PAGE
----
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OCTOBER 12, 1998: 

Unmade Beds

Nicholas Barker's cinematic journal about four desperate singles prowling the personal ads in New York City is at once witty and deviously contrived. Most audacious of the lot is Brenda, a voluptuous Italian bombshell who's hunting for a sugar daddy to pay her single-mom bills in exchange for a discreet, and infrequent, number of sexual couplings each month. Michael is a diminutive 40-year-old suffering from nice guys' disease; Aimee, a sweetly Rubens-esque 28-year-old, is also dating challenged and deathly afraid of turning 30 without a husband. And Mikey, a pot-bellied 54-year-old screenwriter (though he's never sold a script) who looks like a jowly Dennis Hopper and speaks in Mike Hammer monotones, describes his apartment as a "fuck palace" and insists, time after time, that he has, and never will date a "mutt."

Unmade Beds appears to be a documentary, but in fact it's a scripted feature that extrapolates from its characters' real-life personalities. Barker does capture the incandescent mystery of New York's nocturnal cityscape, and the jazzy, New Age soundtrack accentuates the film's dark mood, but for a staged act, Unmade Beds revels too much in the banality of its subjects squandering drop-in-the-bucket opportunities for rife humor and sardonic wit.

-- Tom Meek

Project Grizzly

There are mavericks and there are mavericks. In 1984, Troy James Hurtubise survived a grizzly attack in the Canadian bush. Thereafter he became obsessed with creating a bear-proof suit of armor. Developed over seven years and constructed of rubber, chain mail, and air bags, the suit will be modeled by its designer at the Harvard Film Archive's screening of Project Grizzly this Friday. Filmmaker Peter Lynch chronicled Hurtubise's quixotic odyssey, including hilarious forays into the doughnut dens and biker bars of Canada, there to tangle with inebriated homo sapiens surrogates in preparation for the suit's intended nemesis. The mythic creature's awesome power is also simulated in "crash tests" by swinging logs, speeding trucks, and high dives off cliffs. Hurtubise's determination is impressive and not a little scary; Lynch's camera eye is unswervingly honest and wryly clever. This is Animals Attack! meets Twin Peaks by way of RoboCop.

-- Peg Aloi

One Tough Cop

Like Sidney Lumet's Serpico, One Tough Cop is a gritty crime drama that paints a stark portrait of a New York City police officer who bucks the hypocrisy and status quo of the department in his unbridled quest for justice. As real-life cop Bo Dietl -- the film is "inspired" by his book of the same title -- Stephen Baldwin plays the stubborn SOB juiced up on morality trying to solve the savage rape/mutilation of a nun. He gets some added muscle in cracking the case from his childhood friend Richie La Cassa (Mike McGlone), who's now an underboss in the mob. Things get dicy when the FBI (led by a drippy Amy Irving in the film's funniest turn) pressures Bo to roll over on his mob buddies, and it doesn't help matters any that Bo is diddling Richie's gal (Gina Gershon) on the side, or that his boozed-up partner, Duke (Chris Penn), racks up a monstrous gambling debt with one of Richie's underlings.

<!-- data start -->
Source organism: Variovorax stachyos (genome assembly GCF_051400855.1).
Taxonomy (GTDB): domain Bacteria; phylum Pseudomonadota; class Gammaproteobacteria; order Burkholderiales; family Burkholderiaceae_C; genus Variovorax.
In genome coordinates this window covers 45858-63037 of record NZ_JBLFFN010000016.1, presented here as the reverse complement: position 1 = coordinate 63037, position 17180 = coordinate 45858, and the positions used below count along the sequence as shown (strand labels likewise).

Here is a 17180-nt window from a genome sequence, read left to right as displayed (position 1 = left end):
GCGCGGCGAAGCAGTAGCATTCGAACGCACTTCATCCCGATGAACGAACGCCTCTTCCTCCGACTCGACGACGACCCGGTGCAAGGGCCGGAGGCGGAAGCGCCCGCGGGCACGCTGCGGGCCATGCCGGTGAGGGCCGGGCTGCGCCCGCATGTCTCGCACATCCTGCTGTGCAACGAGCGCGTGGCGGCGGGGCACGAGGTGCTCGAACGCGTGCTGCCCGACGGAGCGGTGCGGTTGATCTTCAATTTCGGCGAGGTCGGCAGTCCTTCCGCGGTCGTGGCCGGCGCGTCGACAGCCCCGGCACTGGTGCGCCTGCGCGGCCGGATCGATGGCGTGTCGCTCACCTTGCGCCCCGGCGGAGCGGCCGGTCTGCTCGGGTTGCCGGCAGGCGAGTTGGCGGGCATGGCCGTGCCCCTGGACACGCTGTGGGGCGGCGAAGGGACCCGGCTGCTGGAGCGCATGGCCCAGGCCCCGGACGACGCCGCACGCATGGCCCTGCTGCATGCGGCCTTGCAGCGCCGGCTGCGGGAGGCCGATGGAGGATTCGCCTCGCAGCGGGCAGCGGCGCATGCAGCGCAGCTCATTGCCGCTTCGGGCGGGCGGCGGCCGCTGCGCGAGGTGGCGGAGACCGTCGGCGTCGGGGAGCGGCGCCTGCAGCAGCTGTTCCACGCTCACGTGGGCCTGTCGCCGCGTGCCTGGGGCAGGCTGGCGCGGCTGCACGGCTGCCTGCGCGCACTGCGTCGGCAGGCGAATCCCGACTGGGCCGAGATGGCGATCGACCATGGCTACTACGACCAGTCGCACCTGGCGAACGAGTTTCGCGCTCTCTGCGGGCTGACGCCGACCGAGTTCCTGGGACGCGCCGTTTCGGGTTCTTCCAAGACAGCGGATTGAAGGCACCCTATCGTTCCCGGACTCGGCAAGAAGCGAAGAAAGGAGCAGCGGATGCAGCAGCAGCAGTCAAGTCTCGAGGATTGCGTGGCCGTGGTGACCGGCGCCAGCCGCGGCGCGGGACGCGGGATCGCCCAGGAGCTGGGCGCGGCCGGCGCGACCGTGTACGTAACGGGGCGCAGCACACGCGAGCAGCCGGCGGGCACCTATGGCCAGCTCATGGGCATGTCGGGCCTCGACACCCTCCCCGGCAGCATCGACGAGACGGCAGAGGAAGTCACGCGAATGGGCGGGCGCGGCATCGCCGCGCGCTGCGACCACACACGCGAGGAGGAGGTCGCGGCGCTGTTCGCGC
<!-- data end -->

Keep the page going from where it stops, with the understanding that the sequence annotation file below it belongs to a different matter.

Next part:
Baldwin, McGlone, and Penn give dead-letter performances, but the film doesn't allow them to develop their characters beyond the street's testosterone-laden codes of machismo and loyalty. One Tough Cop gives Dietl's heroics their due -- too bad it sacrifices sincerity for sensationalism in the process.

-- Tom Meek

Dee Snider's Strangeland

You'd have to be the biggest Twisted Sister fan in the world to find anything redeeming about Strangeland, which was written by and stars former rocker Dee Snider. He plays Captain Howdy, a sociopath who kidnaps high-school girls, sews their mouths closed, and tortures them with body piercings. It's The Silence of the Lambs by way of "Ironman," as Howdy is reformed and redeemed, then falls back into his old habits when the town refuses to forgive him.

Setting aside the glorification of rape, torture, and pedophilia, we get dialogue that doesn't even reach the level of laughably bad, jumpy direction that makes the simplistic plot confusing, and a wasted cameo by Robert Englund. For one split-second, when the townspeople are protesting outside Captain Howdy's home, we see a banner reading, "We're not gonna take it." If only the rest of the film had poked fun at itself like that reference to Twisted Sister's hit song, maybe this could have been amusing schlock instead of disgusting travesty.

-- Dan Tobin

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